Write well. Write often. Edit wisely.
Chapter endings have at least two purposes—to look back at what’s already happened and look forward to what might happen. Both characters and readers benefit from the dual purposes of chapter endings.
Writers can’t write novels of any length, not if they want to be published traditionally. Word count is important, especially for the first-time novelist.
There’s a lot of contention concerning narrative tense—should stories always be told using the past tense or is present tense a true option.
Punctuation can overwhelm a sentence or paragraph. Poor punctuation can be a distraction, pulling readers out of the fiction and out of the mood to read your work. Let words tell the story. Use punctuation for other purposes.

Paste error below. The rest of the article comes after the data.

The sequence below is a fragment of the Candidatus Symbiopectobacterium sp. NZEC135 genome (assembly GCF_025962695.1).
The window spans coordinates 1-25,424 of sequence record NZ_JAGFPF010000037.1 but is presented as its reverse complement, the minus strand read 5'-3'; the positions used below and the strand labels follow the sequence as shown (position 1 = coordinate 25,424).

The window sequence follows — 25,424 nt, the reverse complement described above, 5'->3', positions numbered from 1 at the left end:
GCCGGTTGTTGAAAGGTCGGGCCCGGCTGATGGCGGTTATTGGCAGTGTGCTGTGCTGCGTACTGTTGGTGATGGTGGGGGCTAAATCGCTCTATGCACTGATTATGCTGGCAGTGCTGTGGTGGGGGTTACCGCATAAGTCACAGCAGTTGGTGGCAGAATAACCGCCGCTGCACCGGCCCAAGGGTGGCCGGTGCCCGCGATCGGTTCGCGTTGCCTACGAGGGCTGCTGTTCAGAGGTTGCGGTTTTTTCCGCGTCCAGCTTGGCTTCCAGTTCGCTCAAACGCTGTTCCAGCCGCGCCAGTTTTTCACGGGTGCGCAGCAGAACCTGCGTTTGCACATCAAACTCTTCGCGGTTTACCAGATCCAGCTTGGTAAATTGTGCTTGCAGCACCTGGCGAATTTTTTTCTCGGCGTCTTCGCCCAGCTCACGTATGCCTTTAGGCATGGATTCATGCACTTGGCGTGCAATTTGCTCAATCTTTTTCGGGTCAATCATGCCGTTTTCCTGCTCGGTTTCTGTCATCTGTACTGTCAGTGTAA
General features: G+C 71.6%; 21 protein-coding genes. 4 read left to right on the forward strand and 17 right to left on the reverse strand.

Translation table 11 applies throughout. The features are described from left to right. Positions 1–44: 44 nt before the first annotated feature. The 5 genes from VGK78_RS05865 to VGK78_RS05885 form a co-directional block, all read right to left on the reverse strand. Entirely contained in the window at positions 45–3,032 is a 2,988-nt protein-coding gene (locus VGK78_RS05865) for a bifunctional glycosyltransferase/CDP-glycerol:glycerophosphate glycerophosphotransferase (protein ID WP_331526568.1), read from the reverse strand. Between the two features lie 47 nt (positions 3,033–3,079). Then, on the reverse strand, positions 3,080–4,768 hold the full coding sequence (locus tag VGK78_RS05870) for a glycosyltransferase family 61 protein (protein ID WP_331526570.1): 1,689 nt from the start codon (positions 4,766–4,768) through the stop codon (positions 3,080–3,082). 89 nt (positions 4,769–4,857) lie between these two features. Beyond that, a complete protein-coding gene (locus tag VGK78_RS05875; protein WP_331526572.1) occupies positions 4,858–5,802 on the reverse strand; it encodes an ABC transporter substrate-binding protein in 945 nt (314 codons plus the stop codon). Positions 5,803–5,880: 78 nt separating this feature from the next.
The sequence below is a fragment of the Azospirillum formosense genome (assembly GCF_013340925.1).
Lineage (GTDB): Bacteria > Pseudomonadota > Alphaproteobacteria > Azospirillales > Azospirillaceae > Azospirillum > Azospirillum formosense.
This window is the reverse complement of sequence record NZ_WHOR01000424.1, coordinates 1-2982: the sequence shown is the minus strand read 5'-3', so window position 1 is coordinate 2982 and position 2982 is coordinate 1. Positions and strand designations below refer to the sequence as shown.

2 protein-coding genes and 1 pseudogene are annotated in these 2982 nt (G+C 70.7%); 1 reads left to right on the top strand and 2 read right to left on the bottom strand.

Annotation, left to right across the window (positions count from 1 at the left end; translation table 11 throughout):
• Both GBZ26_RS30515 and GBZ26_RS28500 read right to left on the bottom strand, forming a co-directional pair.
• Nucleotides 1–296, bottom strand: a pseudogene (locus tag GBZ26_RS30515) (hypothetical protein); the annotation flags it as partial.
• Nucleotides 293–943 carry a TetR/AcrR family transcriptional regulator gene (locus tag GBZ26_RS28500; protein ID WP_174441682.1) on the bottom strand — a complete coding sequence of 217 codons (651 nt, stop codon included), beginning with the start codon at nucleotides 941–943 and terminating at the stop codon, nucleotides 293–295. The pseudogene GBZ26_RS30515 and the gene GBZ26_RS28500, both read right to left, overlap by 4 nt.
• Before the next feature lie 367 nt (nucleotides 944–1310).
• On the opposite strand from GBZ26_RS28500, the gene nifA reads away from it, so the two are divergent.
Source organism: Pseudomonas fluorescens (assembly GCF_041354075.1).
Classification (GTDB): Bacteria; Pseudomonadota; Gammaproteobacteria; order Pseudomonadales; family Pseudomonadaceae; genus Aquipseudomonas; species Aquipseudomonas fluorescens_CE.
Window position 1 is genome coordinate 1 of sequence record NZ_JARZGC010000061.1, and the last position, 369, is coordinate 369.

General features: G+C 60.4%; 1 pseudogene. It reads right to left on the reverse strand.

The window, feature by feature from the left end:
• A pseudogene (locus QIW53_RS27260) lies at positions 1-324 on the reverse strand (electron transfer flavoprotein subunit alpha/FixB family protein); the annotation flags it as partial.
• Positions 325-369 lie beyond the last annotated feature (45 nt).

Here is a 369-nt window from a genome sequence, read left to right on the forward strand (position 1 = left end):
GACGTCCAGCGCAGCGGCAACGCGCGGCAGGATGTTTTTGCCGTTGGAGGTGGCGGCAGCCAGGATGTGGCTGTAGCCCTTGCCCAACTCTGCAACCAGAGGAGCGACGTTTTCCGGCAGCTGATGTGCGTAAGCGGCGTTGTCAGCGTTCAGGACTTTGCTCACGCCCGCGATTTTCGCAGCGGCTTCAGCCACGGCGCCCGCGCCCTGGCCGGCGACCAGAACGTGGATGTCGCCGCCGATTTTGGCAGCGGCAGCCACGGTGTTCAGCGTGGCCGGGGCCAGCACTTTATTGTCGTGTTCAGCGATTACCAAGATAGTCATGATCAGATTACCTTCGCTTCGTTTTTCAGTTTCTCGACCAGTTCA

Plot, setting, and character are the three major elements of fiction. Get an overview of what they do and how they interact.
Not knowing how to format a novel for submissions can be more than annoying. Learn how to format your manuscript in a way acceptable to agents and publishers.
Good scene transitions are vital for making your novel move forward without dragging and to keep you, the author, from giving too much importance to every moment in your characters’ lives.
The middle chapters of a novel can give a writer a challenge. The middle section is often bloated and slow. Look at ways to remove sag and bloat from saggy, soggy middles.